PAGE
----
Boxwood – Buxus


Year 2001!!!!

I receive a phone call from a friend at 11.30 p.m.: "Francesco, a friend of mine is having his garden bulldozed. There are some big boxwoods, shall we go and have a look? We have to do it right now, or, tomorrow morning there will be nothing left!"

I guess my friend is indulging in hyperboles, nevertheless if in doubt, don’t! Made the car in seconds flat, made my way to the garden.

Sure enough, my friend was right. Before my eyes there is an incredible amount of boxwood logs, lots, lots, lots of boxwood!!!

Unfortunately, the excavator did its work pretty accurately and many of these logs were completely broken or with no roots.

Using a flashlight, we manage to find some boxwoods with roots.

The plants are big... old... and heavy!

We do what we can and hope for the best while re-potting ...At 4 a.m. we're done!!!! Our boxwoods are all in pots.

Among them, there was a heavyweight one ... here it is!!!! I called it the boxwood "chisel-slayer": you can figure it out why!!!!!

The first photos date back to 2003 when roots were already pretty well developed!

In the first stage of cultivation, my focus was on the swelling of the branches. Boxwood tends to make many buds concentrated in a few places. If you do not select the branches and twigs you will  have young and herbaceous branches only. So, it is better to leave a few of them, well distributed along the trunk, and let the buds begin to swell and then lignify. Let them grow freely, cultivated in the sun and with a close eye on a proper, generous fertilization. The outcome is easily predictable.

Given the consistency of the boxwood, it would be better to prune young branches according to the design. I strongly recommend here to use anodized aluminium wire, wrapping the branches loosely. It will be especially useful to lower the initial section of the branch before it becomes too hard to bend!

The presence of the wire on the trunk did not allow me to work the wood. I had to wait until branches reach an adequate diameter, so that I can use the chisels!...and this is where the name of this plant comes from!!!

Boxwood, you know, is very hard and compact. It tends to be somewhat difficult to work with and it has a slight blunting effect on cutters, so the best way to split our chisels is to let them get into the wood with an hammer blow and then delude ourselves that we are leveraging them to lift the xylem cells or phloem sieve tube elements...huge mistake!!!

With boxwood you have to be extremely meticulous.

If, like me, you don't like working with an electric milling machine at all, the first step is to use a splitter. Once it gets into the wood, the latter is easily divided. Best not to overdo, so proceed cautiously, in small steps!

Once the volume of wood has been reduced, it is time to go deeper into it with chisels. The same basic rule, i.e. caution, applies here too.

The eye must be trained to read the signs the wood shows. Small cracks are very relevant signs: a tiny fissure could be the exact point where the decomposition of the wood starts, as it is an access point for water, insects, air... this is where the beautiful ageing factors would show themselves ..and it will be from here the chisel shall begin its journey!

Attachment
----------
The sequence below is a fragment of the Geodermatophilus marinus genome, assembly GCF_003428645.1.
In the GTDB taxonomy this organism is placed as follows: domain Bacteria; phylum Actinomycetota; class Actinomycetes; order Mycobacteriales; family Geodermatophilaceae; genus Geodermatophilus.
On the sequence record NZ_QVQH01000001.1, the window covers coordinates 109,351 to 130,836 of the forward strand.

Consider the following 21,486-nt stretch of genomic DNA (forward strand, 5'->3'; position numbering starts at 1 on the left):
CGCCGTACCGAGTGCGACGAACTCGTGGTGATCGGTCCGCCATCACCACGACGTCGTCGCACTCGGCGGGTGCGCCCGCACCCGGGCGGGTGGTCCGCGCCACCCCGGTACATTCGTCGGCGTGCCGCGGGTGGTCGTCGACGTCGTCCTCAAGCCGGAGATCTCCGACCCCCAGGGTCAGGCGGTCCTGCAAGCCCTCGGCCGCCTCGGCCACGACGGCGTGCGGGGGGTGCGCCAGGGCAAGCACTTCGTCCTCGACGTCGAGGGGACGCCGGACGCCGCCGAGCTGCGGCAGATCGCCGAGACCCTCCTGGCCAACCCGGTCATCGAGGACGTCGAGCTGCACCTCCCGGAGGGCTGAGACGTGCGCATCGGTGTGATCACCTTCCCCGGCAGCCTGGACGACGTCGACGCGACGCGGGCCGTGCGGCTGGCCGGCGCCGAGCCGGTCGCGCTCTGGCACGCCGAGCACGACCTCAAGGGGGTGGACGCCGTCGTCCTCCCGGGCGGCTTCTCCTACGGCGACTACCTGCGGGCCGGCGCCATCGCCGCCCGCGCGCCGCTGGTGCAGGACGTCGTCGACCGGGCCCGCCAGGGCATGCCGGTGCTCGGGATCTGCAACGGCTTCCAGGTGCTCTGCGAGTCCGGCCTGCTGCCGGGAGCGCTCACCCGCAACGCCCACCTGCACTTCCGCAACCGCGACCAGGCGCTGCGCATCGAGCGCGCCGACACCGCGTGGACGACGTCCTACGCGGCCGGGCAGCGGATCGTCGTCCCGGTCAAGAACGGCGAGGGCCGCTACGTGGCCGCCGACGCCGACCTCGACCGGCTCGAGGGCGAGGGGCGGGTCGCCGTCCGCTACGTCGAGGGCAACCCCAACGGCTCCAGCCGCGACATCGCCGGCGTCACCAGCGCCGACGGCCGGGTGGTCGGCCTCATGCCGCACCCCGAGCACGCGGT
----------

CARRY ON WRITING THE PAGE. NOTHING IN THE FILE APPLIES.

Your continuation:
The use of manual tools, no matter how long it could take, allows you to continuously read these signals, while a milling machine may easily erase everything.

After years of careful cultivation, the time for re-potting also comes.

Here is the decisive moment, when you have to remove the old clod, that horrible clay that has now become not too different from concrete.

It's a resolute re-potting: I carefully remove all the soil with a stick and then give the roots a good rinsing!

The boxwood is placed in a temporary pot. I take great care of its anchorage to the point of using an impromptu prop.

The plant is now properly stabilized. All we have to do is to place the soil: a mixture of about 70% pumice (even large grain size) and 30% soil. Both elements have been sieved so to get rid of the smallest particles.

Over the years I have applied the wire several times in order to put in place and lower the primary branching. With pruning, instead, I can compact and thicken the branches. It is time now to assess the various shaping options.

I demoed this work at Arco IBS 2010 Congress.

The work carried out was basically the selection and creation of orderly foliage pads. Given the season (May) I decided to intervene in a soft way, excluding pruning or demanding folds. No raffia then, assuming there was a need! Just a lot of wire so to style thoroughly the many branches.

The aim of shaping fully correspond to help the tree to build up a fairly tidy, beneficial, consistent and natural foliage at 360°.

While wiring we must clearly be careful not to damage the buds. I suggest to tidy up the twig ramification in a similar fashion as for junipers: remove the vegetation at the base of the bifurcations, the leaves on the first part of all the twigs and so on.

This also helps wiring the branches. And let's not forget that in all trees the vegetation is only on the tips of the branches. It makes no sense to keep the leaves in the inner part.

When shaping the branches, especially medium-sized ones, you have to be very careful. Twisting during bending is an excellent way to reduce the risk of breakage. Do not bend excessively. It is much better to position the branches straight and in the light, without folding too tightly; at the very least, shorten them if they are too long.

In the following years the plant has been re-potted and pruned in order thicken the foliage.

The last photos show boxwood in 2014.